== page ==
Numerous studies have shown that planar lightwave circuit (PLC) devices have a low transmission loss and provide high speed data transmission of optical communications.1,2 Advances in polymeric PLC device technology have culminated in the development of devices with the same performance as silica PLC devices, indicating that polymeric PLC devices could replace silica PLC devices in the future.2,3 Compared to silica PLC devices, polymeric PLC devices are easier and quicker to produce, which benefits productivity.2,3 Unlike other waveguide materials, polymers can be directly deposited on any kind of flat or curved substrate.4 Tailored polymer materials also offer a high structural flexibility through different combinations of monomers, and accurate control of refractive indices and materials’ properties can be obtained.4 The low-temperature fabrication process of polymer waveguides offers the designer a large degree of freedom. Furthermore, polymeric materials permit the mass production of low-cost high-port-count photonic circuits in parallel on planar substrates, as well as providing the possibility for a much higher degree of ruggedness.4,5
Polymeric PLC devices can be mass produced using a simple process such as continuous roll-to-roll (R2R) imprinting to reduce costs.6,7 R2R imprinting uses a flexible substrate for continuity and forms the shape of the device using a roll stamp.7 The structure fabricated using R2R imprinting is then connected with an optical fiber to form the polymeric PLC device. Precision of the optical interconnection and bonding are essential elements for ensuring a low coupling loss and high-efficiency devices.1,6
Conventionally, fiber array blocks are used to align the optical fiber, which is then interconnected to the PLC chip. The fiber array blocks and PLC chip are typically fabricated separately, and high-precision alignment is necessary for bonding the PLC chip core and fiber core6 by curing an epoxy resin using ultraviolet (UV) light. To stabilize the bonding, the PLC-chip-fiber-block interface must be coupled to a certain degree, and deformation caused by shrinkage should be controlled during the UV hardening to minimize misalignment.3,8 However, because the R2R process uses a flexible substrate, shrinkage of the polymeric PLC chip area is likely to occur and core alignment problems arise, thus increasing the coupling loss in the optical interconnection. Moreover, thin flexible substrates may result in adhesion problems in the bonding area. These problems suggest that a new optical interconnection method may be needed.
Here, we propose an integrated structure combining chip and fiber array blocks for the optical interconnection of polymeric PLC devices fabricated using R2R imprinting. The characteristics and effectiveness of the design are discussed.
Integrated Optical Interconnection Design
The optical interconnection in the proposed integrated structure was designed to control the coupling loss generated by the misalignment of the polymeric PLC chip and fiber array blocks. The design was also optimized to facilitate R2R imprinting. The misalignment of the chip and fiber array blocks includes contributions from lateral offsets () in the -, -, and -directions, endface separation () of the PLC chip and optical fiber, and angular misalignment () of the PLC chip [Fig. 1(a)]. The alignment has a direct effect on the performance of the PLC device.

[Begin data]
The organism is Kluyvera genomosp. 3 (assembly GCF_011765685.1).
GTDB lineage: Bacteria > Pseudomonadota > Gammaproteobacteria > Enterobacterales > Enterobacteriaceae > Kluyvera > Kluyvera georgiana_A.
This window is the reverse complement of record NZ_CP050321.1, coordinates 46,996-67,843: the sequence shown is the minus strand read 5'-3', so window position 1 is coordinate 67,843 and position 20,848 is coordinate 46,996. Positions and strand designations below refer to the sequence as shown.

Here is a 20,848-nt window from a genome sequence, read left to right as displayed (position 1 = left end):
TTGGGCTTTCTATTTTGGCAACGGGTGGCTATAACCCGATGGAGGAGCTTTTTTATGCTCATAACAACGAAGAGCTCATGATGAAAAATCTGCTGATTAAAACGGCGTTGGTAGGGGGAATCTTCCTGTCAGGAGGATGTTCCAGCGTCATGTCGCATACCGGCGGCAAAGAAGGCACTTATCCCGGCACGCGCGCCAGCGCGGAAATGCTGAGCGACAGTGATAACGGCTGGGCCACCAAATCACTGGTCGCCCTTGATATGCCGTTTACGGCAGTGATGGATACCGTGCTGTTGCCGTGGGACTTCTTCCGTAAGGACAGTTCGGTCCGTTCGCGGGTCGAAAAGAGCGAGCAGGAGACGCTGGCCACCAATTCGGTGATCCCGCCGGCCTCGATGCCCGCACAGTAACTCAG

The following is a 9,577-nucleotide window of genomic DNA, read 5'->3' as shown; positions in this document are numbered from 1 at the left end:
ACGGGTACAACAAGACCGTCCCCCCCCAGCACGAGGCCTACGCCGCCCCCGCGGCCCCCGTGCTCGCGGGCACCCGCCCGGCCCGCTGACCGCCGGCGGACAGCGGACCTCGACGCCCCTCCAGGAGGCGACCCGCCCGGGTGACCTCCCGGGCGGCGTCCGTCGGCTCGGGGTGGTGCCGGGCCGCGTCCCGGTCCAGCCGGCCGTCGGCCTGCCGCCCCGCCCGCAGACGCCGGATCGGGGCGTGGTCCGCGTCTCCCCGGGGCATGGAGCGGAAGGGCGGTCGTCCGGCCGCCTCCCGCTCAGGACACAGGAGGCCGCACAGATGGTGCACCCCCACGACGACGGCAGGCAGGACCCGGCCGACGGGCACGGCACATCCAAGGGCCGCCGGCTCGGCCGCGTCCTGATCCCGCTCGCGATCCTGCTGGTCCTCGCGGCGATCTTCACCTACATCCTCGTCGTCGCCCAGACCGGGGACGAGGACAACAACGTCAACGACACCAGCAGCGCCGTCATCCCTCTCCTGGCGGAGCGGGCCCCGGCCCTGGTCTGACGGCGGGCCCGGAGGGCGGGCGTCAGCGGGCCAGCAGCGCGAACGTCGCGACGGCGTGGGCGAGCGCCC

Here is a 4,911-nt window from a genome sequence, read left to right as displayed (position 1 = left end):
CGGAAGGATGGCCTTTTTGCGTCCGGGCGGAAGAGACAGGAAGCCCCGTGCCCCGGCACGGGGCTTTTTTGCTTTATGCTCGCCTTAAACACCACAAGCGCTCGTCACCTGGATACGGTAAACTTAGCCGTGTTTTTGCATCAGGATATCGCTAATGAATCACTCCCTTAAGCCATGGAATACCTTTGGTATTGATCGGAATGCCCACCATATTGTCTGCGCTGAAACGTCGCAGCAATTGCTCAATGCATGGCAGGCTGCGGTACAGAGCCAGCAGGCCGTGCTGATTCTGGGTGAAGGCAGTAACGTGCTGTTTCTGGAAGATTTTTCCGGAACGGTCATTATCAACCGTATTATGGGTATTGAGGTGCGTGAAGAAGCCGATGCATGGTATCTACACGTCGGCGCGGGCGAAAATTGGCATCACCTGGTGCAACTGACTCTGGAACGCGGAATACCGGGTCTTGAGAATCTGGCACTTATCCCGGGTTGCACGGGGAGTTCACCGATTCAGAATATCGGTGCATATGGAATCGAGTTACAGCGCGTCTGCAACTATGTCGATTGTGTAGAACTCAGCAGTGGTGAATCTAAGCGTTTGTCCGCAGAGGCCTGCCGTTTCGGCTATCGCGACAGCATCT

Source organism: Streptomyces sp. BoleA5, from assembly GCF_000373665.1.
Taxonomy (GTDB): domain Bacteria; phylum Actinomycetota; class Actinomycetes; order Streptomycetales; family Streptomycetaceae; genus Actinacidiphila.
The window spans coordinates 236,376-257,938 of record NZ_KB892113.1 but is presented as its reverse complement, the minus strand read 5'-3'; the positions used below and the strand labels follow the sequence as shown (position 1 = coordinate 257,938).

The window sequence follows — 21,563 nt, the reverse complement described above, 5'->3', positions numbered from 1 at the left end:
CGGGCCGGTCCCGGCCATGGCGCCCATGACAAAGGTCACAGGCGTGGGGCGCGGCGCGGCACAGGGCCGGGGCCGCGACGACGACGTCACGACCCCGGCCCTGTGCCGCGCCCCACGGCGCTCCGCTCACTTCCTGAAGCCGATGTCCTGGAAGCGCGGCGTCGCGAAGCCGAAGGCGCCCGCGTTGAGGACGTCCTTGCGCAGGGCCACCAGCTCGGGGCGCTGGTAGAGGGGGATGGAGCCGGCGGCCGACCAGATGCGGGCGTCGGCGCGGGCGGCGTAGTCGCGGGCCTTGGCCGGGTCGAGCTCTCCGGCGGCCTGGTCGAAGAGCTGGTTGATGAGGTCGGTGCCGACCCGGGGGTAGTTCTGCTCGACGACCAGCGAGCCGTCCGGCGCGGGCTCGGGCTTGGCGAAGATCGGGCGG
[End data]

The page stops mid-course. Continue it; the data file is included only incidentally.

The integrated structure was designed so that the polymeric PLC chip and fiber array blocks were fabricated on the same substrate, as shown in Fig. 1(b), to solve the alignment and the bonding problems. The structure has a minimized extrinsic error and thus a reduced coupling loss. The centers of both the PLC core and the fiber core were positioned along the same axis for optical interconnection of the multimode optical splitter and multimode fiber; alignment was simply achieved with the insertion of the fiber. The fiber array blocks were wide and thick, whereas the PLC chip was wide and thick. A scribing process was used for the PLC chip and fiber contact surfaces. The integrated structure also includes a semiembedded fiber whose fiber axis was below the top surface of the substrate to ensure alignment with the PLC chip. The semiembedded fiber minimizes defects introduced from incomplete filling due to the short rolling time of the roll stamp and fast processing speed of the R2R imprinting.
Fabrication of the Roll Stamp and Integrated Structure
Figure 2(a) shows the roll stamp used in the R2R imprinting process to fabricate the integrated structure. Since the widths and thicknesses of the PLC chip and fiber array blocks were different, the structure was fabricated using a multiple exposure patterning process with an SU-8 (Microchem Co., Newton, Massachusetts; SU-8 2075, 2025) negative photoresist (PR). The first spin coating and exposure process was executed using SU-8 2025 to fabricate the PLC chip, followed by another spin coating and exposure process to fabricate the fiber block. A -thick layer of SU-8 2075 was spin coated on the structure at 4500 rpm, and then a -thick layer of SU-8 2025 was spin coated at 2800 rpm to obtain a final PR thickness of . After the second exposure, the integrated interconnection structure was fabricated by developing, UV molding, and electroforming, which yielded the final embossed Ni stamp. The fabricated Ni stamp [Fig. 2(b)] was then attached to the roll cylinder for the R2R imprint. The fabricated PLC chip was wide and thick, and the final fiber array blocks were wide and thick. The dimensions of the fabricated structure were accurate to within 1% of those of the designed structure.
Effects of R2R Imprint Parameters on the Fabrication of the Integrated Structure